Father Benson states: “Recognition of Christ in the Sinner is the single essential to our capacity for helping the sinner. . . . We have to recognize, that is to say, that beneath his apparent absence of faith there is still, at any rate, a spark of hope; beneath his hopelessness, at least a glimmer of charity. Mere pleading and rebuke are worse than useless. We have to do, on the level of our own capacities, something of what Christ did in His Omnipotent love—identify ourselves with the sinner, penetrate through his lovelessness and his darkness down to the love and light of Christ Who has not yet wholly left him to himself. We have, in a word, to make the best of him and not the worst (as our Lord does for ourselves every time He forgives us our sins), to forgive his trespasses as we hope that God will forgive our own.”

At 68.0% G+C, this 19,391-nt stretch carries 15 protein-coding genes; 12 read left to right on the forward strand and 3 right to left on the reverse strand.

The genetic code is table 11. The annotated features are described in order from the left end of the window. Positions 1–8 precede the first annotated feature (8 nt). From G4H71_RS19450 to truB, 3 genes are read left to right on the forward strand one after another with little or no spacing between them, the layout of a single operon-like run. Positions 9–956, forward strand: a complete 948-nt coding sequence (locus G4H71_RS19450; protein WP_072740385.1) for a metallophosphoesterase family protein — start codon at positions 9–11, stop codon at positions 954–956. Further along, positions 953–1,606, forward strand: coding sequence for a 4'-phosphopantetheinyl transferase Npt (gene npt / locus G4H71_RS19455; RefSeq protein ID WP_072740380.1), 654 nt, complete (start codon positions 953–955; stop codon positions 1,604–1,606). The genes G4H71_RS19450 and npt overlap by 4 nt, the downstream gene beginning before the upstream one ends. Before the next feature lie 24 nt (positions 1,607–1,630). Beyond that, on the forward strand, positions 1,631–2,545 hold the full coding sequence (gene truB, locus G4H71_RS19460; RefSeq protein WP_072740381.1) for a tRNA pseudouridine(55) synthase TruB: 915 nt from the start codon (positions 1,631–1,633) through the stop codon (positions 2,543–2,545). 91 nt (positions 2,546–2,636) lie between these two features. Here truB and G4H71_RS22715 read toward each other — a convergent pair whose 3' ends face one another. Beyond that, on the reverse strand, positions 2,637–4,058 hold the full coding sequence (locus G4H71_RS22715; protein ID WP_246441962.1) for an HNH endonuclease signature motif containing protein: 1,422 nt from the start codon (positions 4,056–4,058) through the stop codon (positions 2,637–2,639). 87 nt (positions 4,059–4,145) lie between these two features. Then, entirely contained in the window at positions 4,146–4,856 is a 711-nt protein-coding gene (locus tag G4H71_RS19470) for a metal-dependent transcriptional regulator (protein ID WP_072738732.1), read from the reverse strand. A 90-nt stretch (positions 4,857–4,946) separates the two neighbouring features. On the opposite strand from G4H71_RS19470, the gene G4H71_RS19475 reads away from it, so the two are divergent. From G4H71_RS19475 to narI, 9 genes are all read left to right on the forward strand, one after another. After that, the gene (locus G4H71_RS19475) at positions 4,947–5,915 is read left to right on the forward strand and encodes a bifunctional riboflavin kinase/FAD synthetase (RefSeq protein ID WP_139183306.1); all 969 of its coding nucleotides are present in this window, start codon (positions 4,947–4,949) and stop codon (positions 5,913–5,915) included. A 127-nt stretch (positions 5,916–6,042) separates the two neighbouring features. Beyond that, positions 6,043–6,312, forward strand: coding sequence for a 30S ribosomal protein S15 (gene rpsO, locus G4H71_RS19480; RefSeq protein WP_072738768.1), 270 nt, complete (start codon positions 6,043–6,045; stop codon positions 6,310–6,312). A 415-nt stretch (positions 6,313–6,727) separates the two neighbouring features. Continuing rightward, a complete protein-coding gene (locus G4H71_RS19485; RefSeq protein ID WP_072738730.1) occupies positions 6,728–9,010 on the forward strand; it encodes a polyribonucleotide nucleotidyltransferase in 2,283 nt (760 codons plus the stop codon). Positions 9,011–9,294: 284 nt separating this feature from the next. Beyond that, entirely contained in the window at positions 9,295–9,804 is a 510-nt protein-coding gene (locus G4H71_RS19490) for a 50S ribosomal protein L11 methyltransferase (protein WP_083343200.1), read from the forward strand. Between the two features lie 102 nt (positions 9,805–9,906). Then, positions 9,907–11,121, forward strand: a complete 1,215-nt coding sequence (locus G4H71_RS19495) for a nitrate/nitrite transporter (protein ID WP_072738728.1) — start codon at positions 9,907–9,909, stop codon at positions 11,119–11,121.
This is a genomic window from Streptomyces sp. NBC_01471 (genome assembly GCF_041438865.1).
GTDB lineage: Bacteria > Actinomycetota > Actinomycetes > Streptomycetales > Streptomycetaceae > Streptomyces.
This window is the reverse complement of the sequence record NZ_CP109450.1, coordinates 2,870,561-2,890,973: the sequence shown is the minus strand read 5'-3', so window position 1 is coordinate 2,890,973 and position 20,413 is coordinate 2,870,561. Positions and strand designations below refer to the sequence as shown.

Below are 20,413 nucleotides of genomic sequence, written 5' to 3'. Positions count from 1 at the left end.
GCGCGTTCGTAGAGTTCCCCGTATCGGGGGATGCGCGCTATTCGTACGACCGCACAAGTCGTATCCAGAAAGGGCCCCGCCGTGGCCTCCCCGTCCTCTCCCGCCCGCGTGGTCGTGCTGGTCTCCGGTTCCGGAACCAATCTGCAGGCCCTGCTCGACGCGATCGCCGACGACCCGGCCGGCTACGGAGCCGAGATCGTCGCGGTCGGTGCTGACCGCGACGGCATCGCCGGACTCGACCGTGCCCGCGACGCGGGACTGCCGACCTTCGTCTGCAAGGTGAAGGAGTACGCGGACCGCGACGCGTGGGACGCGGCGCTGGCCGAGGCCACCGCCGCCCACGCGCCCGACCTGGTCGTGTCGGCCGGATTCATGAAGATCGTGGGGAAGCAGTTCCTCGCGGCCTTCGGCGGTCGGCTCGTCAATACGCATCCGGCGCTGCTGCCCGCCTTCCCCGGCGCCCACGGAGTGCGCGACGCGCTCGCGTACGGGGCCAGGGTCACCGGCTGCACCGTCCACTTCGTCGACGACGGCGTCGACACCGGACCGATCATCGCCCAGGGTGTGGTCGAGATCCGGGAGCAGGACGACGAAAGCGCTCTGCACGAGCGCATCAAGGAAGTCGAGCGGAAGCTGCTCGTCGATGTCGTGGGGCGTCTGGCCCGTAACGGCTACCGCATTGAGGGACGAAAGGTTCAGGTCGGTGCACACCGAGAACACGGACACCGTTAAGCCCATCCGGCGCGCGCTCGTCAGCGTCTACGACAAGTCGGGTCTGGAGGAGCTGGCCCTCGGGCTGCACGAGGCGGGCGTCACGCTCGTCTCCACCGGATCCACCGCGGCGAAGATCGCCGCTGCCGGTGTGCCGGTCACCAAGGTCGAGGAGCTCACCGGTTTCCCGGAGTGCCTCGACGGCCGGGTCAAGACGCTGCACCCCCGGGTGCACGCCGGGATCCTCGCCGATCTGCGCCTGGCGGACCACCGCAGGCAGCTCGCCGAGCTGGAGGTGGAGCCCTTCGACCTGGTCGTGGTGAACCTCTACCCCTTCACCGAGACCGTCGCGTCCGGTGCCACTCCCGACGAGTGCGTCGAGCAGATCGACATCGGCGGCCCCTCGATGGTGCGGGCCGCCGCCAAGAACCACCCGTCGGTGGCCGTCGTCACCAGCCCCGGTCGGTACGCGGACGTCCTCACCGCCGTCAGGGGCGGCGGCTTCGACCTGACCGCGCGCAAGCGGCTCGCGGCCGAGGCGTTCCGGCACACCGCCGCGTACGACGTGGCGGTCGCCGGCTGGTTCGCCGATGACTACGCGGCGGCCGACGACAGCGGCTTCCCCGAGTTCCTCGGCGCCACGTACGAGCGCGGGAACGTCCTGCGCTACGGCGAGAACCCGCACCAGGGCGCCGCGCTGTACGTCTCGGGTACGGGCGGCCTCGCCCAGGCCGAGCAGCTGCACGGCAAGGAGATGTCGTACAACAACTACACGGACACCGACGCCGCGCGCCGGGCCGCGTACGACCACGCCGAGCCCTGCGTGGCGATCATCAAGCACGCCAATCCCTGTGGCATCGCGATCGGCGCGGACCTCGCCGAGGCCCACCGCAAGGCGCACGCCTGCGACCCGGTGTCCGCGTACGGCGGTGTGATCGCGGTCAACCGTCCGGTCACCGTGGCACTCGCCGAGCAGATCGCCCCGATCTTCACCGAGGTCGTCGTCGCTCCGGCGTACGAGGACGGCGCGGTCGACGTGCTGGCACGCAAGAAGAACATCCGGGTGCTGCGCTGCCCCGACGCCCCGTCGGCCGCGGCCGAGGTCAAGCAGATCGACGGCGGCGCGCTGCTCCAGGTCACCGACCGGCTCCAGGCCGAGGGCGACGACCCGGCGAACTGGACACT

“Look at the crucifix. Then turn and look at the Sinner. Both are, in themselves, repulsive and horrible to the eyes of cold and godless perfection: both are lovely and desirable, since Christ is in both. . . . The crucifix and the Sinner are profoundly, and not merely superficially, alike in this—that both are what the rebellious self-will of man has made of the Image of God; and therefore should be the object of the deepest devotion of all who desire to see that Image restored again to glory.”
“To fail to recognize Christ, therefore, in the sinner is to fail to recognize Christ when He is most fully and characteristically Himself. All the devotion in the world to the White Host in the monstrance; all the adoration in the world to the Stainless Child in the arms of His Stainless Mother—all this fails utterly to attain to its true end, unless there accompanies it a passion for the souls of those who dishonour Him, since, beneath all the filth and the corruption of their sins, He who is in the Blessed Sacrament and the Crib dwells here also, and cries to us for help.”
“Lastly, it is necessary to remember that if we are to have pity on Christ in the Sinner, we must therefore have pity on Christ in ourself.”
Quotations from Robert Hugh Benson, The Friendship of Christ (London: Longmans, Green, and Co., 1912).